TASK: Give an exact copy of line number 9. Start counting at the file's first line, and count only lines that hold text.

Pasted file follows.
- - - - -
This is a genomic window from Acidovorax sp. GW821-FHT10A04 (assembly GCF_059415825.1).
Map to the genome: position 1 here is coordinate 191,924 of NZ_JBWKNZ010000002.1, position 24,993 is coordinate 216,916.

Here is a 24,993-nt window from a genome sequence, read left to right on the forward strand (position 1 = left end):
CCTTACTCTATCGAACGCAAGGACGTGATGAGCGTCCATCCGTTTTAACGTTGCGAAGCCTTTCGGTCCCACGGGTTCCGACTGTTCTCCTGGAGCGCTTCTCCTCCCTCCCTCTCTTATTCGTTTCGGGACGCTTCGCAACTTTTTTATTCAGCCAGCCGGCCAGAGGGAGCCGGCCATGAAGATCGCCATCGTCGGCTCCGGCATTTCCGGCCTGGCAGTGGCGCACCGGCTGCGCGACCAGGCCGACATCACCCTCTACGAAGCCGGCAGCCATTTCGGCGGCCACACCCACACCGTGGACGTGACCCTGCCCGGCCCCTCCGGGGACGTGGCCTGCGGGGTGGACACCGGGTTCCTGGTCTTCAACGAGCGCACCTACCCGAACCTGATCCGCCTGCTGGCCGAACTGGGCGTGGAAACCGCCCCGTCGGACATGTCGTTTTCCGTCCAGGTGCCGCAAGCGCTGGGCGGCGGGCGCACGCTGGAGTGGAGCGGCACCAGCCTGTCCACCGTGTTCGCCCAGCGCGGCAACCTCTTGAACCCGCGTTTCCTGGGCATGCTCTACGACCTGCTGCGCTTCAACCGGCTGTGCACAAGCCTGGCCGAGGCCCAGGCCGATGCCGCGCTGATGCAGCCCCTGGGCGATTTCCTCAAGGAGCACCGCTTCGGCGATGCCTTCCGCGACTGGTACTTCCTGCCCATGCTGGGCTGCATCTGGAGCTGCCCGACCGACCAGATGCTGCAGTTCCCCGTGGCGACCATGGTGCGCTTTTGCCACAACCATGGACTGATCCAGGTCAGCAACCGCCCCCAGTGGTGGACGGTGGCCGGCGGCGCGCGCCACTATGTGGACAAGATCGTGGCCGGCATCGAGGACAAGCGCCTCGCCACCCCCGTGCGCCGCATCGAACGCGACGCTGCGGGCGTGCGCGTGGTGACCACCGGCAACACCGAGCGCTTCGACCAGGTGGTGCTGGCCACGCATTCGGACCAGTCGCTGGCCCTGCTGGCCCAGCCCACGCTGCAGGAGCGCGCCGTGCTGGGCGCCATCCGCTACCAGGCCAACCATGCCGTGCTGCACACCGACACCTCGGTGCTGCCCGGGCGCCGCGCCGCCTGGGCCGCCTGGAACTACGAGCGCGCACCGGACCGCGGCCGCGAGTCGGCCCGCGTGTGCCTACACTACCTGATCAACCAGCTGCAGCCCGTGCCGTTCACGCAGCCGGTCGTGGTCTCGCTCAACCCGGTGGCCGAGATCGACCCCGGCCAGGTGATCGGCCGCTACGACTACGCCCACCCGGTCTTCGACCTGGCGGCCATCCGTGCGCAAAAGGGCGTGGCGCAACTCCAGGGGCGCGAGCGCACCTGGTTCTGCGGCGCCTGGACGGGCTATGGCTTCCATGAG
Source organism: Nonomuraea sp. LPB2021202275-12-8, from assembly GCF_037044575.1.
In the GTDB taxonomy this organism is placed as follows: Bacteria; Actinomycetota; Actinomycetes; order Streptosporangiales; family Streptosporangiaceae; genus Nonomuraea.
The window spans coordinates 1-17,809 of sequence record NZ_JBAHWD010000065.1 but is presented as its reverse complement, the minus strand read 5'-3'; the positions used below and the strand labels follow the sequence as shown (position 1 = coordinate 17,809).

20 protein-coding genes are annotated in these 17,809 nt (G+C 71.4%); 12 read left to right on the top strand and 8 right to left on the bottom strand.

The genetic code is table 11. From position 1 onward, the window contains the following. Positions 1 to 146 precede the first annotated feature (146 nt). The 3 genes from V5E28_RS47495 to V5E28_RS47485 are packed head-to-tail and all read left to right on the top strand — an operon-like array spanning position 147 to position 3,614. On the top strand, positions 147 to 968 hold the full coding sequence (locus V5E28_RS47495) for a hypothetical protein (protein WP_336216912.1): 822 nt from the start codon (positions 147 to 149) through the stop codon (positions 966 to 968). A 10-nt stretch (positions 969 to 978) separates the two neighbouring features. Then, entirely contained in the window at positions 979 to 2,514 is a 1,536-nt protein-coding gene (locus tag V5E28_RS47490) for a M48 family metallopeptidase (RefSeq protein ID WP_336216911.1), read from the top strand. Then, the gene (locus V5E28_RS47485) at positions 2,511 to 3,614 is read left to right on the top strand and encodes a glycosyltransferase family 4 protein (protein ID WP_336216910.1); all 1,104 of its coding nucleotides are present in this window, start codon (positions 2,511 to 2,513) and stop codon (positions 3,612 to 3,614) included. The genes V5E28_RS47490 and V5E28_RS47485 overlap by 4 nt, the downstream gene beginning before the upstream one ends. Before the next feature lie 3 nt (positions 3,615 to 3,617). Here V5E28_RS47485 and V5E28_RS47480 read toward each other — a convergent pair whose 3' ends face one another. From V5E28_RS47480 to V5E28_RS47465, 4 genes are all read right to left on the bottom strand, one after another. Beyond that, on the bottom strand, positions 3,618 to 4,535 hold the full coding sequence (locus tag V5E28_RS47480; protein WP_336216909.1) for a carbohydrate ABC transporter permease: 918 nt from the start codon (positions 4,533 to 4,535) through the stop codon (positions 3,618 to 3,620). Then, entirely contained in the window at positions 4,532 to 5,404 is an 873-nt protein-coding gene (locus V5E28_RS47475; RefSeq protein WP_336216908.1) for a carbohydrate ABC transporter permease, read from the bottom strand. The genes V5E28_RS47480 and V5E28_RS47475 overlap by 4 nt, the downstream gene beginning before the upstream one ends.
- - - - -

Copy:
The genetic code is table 11. From position 1 onward, the window contains the following. Positions 1 to 146 precede the first annotated feature (146 nt). The 3 genes from V5E28_RS47495 to V5E28_RS47485 are packed head-to-tail and all read left to right on the top strand — an operon-like array spanning position 147 to position 3,614. On the top strand, positions 147 to 968 hold the full coding sequence (locus V5E28_RS47495) for a hypothetical protein (protein WP_336216912.1): 822 nt from the start codon (positions 147 to 149) through the stop codon (positions 966 to 968). A 10-nt stretch (positions 969 to 978) separates the two neighbouring features. Then, entirely contained in the window at positions 979 to 2,514 is a 1,536-nt protein-coding gene (locus tag V5E28_RS47490) for a M48 family metallopeptidase (RefSeq protein ID WP_336216911.1), read from the top strand. Then, the gene (locus V5E28_RS47485) at positions 2,511 to 3,614 is read left to right on the top strand and encodes a glycosyltransferase family 4 protein (protein ID WP_336216910.1); all 1,104 of its coding nucleotides are present in this window, start codon (positions 2,511 to 2,513) and stop codon (positions 3,612 to 3,614) included. The genes V5E28_RS47490 and V5E28_RS47485 overlap by 4 nt, the downstream gene beginning before the upstream one ends. Before the next feature lie 3 nt (positions 3,615 to 3,617). Here V5E28_RS47485 and V5E28_RS47480 read toward each other — a convergent pair whose 3' ends face one another. From V5E28_RS47480 to V5E28_RS47465, 4 genes are all read right to left on the bottom strand, one after another. Beyond that, on the bottom strand, positions 3,618 to 4,535 hold the full coding sequence (locus tag V5E28_RS47480; protein WP_336216909.1) for a carbohydrate ABC transporter permease: 918 nt from the start codon (positions 4,533 to 4,535) through the stop codon (positions 3,618 to 3,620). Then, entirely contained in the window at positions 4,532 to 5,404 is an 873-nt protein-coding gene (locus V5E28_RS47475; RefSeq protein WP_336216908.1) for a carbohydrate ABC transporter permease, read from the bottom strand. The genes V5E28_RS47480 and V5E28_RS47475 overlap by 4 nt, the downstream gene beginning before the upstream one ends.